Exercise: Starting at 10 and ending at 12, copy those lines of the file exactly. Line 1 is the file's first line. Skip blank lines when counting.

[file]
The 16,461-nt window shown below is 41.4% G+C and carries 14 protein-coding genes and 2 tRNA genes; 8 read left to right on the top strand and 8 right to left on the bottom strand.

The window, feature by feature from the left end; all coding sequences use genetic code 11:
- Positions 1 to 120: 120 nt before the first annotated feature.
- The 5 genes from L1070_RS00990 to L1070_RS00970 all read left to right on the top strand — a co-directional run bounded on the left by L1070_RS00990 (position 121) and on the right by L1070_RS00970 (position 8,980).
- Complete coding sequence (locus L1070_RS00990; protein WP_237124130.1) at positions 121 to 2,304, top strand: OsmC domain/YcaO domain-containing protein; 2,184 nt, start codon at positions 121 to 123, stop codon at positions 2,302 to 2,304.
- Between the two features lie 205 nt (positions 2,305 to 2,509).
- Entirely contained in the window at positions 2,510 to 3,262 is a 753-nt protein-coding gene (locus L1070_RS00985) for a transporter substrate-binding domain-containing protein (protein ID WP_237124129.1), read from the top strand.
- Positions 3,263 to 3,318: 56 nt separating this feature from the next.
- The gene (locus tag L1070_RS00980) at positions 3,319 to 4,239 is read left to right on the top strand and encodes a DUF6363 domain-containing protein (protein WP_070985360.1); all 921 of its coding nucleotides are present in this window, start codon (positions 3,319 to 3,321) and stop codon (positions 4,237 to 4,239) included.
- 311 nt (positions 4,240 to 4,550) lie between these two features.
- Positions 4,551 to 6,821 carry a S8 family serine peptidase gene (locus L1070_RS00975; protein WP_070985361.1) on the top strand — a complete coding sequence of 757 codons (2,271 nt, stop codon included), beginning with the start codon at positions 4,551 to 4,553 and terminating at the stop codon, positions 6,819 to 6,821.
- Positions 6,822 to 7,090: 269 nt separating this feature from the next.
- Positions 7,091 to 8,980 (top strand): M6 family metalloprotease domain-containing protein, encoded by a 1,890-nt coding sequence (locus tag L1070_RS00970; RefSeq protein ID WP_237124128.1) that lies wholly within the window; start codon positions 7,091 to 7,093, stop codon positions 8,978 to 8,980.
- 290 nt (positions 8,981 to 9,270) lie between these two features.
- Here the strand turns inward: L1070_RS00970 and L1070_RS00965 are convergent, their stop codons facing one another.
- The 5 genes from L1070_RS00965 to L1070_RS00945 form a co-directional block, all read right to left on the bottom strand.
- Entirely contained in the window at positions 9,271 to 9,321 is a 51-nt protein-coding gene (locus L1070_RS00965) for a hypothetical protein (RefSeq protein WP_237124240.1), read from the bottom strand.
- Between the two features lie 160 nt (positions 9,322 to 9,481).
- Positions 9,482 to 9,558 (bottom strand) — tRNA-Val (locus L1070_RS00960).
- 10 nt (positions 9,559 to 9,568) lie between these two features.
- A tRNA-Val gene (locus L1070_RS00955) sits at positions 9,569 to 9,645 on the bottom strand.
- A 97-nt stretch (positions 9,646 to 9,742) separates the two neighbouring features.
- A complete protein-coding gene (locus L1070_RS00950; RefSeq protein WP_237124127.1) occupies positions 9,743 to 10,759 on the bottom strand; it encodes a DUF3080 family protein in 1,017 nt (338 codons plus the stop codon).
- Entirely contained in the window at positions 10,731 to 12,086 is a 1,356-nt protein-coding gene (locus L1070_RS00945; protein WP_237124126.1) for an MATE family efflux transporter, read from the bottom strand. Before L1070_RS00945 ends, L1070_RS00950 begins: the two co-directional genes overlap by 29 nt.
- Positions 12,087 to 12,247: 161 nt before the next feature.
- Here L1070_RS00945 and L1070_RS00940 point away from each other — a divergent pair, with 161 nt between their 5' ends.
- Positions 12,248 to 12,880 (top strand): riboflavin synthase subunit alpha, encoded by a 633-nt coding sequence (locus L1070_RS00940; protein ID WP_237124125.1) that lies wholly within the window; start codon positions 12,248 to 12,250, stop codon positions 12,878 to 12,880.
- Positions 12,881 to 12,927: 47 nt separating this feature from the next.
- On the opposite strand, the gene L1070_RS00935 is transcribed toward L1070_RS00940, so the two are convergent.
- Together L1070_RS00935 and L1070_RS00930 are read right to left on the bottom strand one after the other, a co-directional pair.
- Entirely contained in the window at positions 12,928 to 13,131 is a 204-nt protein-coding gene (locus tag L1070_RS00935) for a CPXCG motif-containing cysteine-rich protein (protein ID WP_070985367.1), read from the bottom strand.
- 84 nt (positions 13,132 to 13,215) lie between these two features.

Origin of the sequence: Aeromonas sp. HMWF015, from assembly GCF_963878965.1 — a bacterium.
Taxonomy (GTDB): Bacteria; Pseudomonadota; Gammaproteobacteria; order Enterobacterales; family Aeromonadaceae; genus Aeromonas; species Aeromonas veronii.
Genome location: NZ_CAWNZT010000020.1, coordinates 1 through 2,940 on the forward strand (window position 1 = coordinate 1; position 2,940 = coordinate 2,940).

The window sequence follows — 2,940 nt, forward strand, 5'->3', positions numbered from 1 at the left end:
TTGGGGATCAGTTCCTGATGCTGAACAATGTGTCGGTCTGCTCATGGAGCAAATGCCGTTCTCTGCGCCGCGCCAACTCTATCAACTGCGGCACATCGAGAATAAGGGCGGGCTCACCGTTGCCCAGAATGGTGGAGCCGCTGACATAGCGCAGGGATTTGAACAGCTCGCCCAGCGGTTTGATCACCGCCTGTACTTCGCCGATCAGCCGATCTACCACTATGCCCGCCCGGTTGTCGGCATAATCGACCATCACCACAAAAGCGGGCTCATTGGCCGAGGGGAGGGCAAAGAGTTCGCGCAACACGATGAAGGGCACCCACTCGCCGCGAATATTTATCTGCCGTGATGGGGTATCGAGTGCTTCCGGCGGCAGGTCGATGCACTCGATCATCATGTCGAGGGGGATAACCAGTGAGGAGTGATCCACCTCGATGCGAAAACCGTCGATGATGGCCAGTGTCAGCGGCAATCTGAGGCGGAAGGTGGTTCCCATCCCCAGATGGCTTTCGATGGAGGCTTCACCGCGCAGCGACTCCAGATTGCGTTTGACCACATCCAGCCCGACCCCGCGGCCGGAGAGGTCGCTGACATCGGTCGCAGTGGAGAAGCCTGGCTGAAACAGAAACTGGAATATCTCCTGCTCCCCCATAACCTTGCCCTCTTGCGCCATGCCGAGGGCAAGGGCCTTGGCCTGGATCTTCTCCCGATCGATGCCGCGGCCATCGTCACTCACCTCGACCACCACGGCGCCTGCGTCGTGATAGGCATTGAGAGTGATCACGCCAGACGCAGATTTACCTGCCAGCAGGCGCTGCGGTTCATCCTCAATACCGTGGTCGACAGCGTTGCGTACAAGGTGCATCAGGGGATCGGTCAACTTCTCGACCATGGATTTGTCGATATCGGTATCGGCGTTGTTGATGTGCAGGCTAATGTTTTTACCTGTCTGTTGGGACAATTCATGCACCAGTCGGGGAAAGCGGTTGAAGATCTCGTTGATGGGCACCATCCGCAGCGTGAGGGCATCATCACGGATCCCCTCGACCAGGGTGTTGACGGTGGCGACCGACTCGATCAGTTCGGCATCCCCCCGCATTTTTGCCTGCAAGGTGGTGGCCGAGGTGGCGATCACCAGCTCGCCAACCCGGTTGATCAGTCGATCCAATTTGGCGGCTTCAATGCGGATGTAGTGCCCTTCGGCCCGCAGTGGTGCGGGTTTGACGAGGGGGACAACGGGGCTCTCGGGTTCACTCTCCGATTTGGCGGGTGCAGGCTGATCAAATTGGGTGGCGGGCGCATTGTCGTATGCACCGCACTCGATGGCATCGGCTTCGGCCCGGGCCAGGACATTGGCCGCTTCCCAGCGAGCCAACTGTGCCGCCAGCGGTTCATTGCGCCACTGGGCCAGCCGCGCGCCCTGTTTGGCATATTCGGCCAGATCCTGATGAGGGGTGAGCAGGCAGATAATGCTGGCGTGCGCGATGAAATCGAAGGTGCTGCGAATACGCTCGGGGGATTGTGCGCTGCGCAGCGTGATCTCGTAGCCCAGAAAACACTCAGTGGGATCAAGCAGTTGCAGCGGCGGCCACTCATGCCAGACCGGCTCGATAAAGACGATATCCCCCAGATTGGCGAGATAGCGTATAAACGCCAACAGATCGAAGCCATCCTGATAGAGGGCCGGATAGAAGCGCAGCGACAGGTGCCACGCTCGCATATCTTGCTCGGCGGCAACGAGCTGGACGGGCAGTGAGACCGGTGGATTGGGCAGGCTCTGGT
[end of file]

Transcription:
- 311 nt (positions 4,240 to 4,550) lie between these two features.
- Positions 4,551 to 6,821 carry a S8 family serine peptidase gene (locus L1070_RS00975; protein WP_070985361.1) on the top strand — a complete coding sequence of 757 codons (2,271 nt, stop codon included), beginning with the start codon at positions 4,551 to 4,553 and terminating at the stop codon, positions 6,819 to 6,821.
- Positions 6,822 to 7,090: 269 nt separating this feature from the next.